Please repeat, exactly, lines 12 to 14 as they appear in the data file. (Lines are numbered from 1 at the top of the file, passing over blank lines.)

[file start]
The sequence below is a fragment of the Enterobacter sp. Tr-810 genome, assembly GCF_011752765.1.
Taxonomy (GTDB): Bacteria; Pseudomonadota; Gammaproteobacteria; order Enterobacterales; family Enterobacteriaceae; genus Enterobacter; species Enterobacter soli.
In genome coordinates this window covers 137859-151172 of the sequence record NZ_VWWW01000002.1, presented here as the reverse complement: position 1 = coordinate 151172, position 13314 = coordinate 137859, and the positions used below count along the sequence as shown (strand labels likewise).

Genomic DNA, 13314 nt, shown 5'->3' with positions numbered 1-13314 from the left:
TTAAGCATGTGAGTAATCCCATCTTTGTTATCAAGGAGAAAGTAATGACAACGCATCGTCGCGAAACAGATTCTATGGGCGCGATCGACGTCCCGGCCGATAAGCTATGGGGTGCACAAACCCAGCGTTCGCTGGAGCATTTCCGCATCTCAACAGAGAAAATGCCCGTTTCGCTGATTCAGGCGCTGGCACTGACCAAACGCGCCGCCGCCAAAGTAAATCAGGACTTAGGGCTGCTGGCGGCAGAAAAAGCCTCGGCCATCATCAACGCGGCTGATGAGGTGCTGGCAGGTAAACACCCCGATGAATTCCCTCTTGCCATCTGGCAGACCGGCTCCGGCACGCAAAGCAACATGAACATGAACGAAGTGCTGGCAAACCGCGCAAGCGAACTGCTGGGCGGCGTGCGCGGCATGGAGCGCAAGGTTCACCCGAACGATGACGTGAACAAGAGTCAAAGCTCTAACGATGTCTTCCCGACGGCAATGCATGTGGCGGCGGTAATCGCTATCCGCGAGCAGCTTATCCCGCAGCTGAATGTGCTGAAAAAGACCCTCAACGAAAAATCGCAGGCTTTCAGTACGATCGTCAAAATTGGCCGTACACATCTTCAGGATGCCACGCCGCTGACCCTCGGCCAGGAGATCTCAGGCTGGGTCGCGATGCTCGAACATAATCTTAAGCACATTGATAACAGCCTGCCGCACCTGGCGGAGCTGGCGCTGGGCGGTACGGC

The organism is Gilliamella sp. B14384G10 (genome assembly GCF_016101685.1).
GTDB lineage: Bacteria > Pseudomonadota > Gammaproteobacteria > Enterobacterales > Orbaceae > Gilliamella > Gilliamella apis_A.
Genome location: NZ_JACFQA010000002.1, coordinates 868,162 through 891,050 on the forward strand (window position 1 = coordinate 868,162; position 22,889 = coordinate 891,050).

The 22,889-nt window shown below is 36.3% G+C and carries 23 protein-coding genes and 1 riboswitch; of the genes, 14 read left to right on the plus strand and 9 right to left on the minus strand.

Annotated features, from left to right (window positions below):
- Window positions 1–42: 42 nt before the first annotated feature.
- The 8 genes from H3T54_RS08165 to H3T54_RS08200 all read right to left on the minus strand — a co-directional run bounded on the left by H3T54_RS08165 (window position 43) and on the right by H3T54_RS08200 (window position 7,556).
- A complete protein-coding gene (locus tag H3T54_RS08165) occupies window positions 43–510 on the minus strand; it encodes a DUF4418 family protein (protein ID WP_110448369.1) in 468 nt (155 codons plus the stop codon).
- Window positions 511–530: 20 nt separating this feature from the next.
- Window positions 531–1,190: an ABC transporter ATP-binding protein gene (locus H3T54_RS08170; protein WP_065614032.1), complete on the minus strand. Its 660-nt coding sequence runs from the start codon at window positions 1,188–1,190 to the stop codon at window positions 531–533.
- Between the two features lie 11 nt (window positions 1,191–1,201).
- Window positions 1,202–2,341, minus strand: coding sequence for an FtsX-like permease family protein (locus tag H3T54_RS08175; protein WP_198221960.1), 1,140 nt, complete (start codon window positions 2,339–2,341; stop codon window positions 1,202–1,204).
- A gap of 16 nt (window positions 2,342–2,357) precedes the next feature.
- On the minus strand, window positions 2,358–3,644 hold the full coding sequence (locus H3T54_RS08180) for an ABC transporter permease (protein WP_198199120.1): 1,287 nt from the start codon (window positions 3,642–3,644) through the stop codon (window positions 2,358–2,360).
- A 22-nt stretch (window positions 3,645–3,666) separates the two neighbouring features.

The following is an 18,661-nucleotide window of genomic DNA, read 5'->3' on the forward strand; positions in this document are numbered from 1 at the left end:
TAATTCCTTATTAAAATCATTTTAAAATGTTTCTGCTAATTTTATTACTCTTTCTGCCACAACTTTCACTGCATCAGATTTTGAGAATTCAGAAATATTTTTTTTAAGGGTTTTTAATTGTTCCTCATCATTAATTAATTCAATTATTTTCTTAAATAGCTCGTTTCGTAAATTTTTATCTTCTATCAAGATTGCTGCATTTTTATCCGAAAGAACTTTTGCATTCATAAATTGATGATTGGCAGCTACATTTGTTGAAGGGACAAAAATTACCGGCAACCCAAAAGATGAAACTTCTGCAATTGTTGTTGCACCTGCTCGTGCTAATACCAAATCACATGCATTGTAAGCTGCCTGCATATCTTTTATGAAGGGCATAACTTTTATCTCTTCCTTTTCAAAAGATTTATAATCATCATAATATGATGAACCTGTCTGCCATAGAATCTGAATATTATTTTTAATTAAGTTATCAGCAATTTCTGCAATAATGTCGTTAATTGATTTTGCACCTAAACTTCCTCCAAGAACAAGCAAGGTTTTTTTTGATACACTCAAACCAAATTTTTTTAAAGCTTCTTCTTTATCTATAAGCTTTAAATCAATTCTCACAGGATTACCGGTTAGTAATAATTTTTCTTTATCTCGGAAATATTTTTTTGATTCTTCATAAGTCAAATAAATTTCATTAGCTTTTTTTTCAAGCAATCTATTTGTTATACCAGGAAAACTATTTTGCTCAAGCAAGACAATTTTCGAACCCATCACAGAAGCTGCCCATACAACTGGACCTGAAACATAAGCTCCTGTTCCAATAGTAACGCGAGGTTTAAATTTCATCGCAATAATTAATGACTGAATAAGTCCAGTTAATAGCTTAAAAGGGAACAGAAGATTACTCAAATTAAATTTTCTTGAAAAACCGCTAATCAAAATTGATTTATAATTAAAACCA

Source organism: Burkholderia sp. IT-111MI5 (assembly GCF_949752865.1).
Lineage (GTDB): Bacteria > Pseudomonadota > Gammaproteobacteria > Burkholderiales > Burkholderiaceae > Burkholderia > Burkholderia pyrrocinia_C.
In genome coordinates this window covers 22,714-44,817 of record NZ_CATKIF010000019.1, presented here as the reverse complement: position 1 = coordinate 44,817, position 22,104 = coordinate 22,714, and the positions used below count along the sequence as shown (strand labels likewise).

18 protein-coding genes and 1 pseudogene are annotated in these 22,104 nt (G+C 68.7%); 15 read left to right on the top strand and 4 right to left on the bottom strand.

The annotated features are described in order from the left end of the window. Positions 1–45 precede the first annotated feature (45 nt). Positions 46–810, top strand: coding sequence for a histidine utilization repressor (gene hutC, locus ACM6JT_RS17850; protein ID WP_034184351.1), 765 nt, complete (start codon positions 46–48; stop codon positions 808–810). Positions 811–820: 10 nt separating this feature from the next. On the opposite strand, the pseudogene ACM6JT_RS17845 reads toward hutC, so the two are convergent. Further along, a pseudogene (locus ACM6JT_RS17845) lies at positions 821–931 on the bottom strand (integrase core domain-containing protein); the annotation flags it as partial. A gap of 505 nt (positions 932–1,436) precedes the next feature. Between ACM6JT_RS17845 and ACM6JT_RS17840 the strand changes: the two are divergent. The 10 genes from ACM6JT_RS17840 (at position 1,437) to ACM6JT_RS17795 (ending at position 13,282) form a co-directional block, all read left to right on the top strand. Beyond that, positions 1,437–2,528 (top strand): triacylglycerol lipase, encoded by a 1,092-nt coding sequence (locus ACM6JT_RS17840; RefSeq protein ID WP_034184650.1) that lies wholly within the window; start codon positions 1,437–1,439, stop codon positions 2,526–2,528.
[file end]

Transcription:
- The 8 genes from H3T54_RS08165 to H3T54_RS08200 all read right to left on the minus strand — a co-directional run bounded on the left by H3T54_RS08165 (window position 43) and on the right by H3T54_RS08200 (window position 7,556).
- A complete protein-coding gene (locus tag H3T54_RS08165) occupies window positions 43–510 on the minus strand; it encodes a DUF4418 family protein (protein ID WP_110448369.1) in 468 nt (155 codons plus the stop codon).
- Window positions 511–530: 20 nt separating this feature from the next.